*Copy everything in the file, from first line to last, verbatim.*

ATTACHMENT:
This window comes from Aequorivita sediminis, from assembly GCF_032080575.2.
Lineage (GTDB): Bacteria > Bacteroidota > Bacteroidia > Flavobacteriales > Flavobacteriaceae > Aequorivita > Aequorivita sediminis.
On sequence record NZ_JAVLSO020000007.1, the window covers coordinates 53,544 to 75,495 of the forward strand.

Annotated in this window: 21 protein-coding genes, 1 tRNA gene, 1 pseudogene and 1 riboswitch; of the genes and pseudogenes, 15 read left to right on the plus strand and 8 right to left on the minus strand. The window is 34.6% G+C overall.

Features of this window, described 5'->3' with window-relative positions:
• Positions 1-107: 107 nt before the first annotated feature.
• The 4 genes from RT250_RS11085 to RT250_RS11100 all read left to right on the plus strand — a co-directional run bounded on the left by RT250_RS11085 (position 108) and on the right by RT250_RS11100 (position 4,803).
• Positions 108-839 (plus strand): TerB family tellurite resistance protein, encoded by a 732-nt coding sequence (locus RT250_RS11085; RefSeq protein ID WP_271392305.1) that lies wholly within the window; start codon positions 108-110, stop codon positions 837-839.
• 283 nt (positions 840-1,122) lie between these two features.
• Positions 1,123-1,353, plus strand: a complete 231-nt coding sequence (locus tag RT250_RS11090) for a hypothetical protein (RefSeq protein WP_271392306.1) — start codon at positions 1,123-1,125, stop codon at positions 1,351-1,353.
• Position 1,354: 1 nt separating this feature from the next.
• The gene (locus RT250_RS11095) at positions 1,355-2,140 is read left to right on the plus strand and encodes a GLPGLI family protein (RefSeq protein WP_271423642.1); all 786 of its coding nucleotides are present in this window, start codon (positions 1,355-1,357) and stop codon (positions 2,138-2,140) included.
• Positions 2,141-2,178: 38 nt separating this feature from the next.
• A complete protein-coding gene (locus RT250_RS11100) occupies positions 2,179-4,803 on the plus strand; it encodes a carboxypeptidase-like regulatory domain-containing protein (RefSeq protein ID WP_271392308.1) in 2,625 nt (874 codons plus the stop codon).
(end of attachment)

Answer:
This window comes from Aequorivita sediminis, from assembly GCF_032080575.2.
Lineage (GTDB): Bacteria > Bacteroidota > Bacteroidia > Flavobacteriales > Flavobacteriaceae > Aequorivita > Aequorivita sediminis.
On sequence record NZ_JAVLSO020000007.1, the window covers coordinates 53,544 to 75,495 of the forward strand.

Annotated in this window: 21 protein-coding genes, 1 tRNA gene, 1 pseudogene and 1 riboswitch; of the genes and pseudogenes, 15 read left to right on the plus strand and 8 right to left on the minus strand. The window is 34.6% G+C overall.

Features of this window, described 5'->3' with window-relative positions:
• Positions 1-107: 107 nt before the first annotated feature.
• The 4 genes from RT250_RS11085 to RT250_RS11100 all read left to right on the plus strand — a co-directional run bounded on the left by RT250_RS11085 (position 108) and on the right by RT250_RS11100 (position 4,803).
• Positions 108-839 (plus strand): TerB family tellurite resistance protein, encoded by a 732-nt coding sequence (locus RT250_RS11085; RefSeq protein ID WP_271392305.1) that lies wholly within the window; start codon positions 108-110, stop codon positions 837-839.
• 283 nt (positions 840-1,122) lie between these two features.
• Positions 1,123-1,353, plus strand: a complete 231-nt coding sequence (locus tag RT250_RS11090) for a hypothetical protein (RefSeq protein WP_271392306.1) — start codon at positions 1,123-1,125, stop codon at positions 1,351-1,353.
• Position 1,354: 1 nt separating this feature from the next.
• The gene (locus RT250_RS11095) at positions 1,355-2,140 is read left to right on the plus strand and encodes a GLPGLI family protein (RefSeq protein WP_271423642.1); all 786 of its coding nucleotides are present in this window, start codon (positions 1,355-1,357) and stop codon (positions 2,138-2,140) included.
• Positions 2,141-2,178: 38 nt separating this feature from the next.
• A complete protein-coding gene (locus RT250_RS11100) occupies positions 2,179-4,803 on the plus strand; it encodes a carboxypeptidase-like regulatory domain-containing protein (RefSeq protein ID WP_271392308.1) in 2,625 nt (874 codons plus the stop codon).